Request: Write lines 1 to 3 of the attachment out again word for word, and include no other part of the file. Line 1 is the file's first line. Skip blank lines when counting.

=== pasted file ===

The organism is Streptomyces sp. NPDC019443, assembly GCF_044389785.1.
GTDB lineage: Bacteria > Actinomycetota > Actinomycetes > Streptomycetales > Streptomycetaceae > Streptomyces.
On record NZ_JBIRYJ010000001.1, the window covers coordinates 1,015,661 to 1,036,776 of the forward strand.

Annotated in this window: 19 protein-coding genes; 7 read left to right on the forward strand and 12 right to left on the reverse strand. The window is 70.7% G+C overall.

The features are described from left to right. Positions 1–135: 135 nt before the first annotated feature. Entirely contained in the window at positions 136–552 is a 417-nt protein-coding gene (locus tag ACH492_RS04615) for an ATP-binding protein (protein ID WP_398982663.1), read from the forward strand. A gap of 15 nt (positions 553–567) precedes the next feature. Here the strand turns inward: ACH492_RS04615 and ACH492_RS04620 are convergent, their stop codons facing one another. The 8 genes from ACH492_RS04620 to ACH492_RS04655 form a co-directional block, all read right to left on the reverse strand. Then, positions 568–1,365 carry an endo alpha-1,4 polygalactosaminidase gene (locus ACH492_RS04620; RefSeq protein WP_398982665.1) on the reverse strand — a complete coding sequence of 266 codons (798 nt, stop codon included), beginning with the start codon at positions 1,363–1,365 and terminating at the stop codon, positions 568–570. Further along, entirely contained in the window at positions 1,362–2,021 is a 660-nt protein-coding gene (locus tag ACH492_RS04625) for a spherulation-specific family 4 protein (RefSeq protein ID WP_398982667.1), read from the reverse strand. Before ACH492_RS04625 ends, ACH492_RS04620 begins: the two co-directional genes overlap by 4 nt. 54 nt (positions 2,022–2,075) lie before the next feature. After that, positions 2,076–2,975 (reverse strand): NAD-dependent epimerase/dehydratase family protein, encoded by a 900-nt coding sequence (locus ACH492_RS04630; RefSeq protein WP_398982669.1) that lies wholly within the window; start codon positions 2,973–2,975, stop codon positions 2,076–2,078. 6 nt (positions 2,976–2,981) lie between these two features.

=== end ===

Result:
The organism is Streptomyces sp. NPDC019443, assembly GCF_044389785.1.
GTDB lineage: Bacteria > Actinomycetota > Actinomycetes > Streptomycetales > Streptomycetaceae > Streptomyces.
On record NZ_JBIRYJ010000001.1, the window covers coordinates 1,015,661 to 1,036,776 of the forward strand.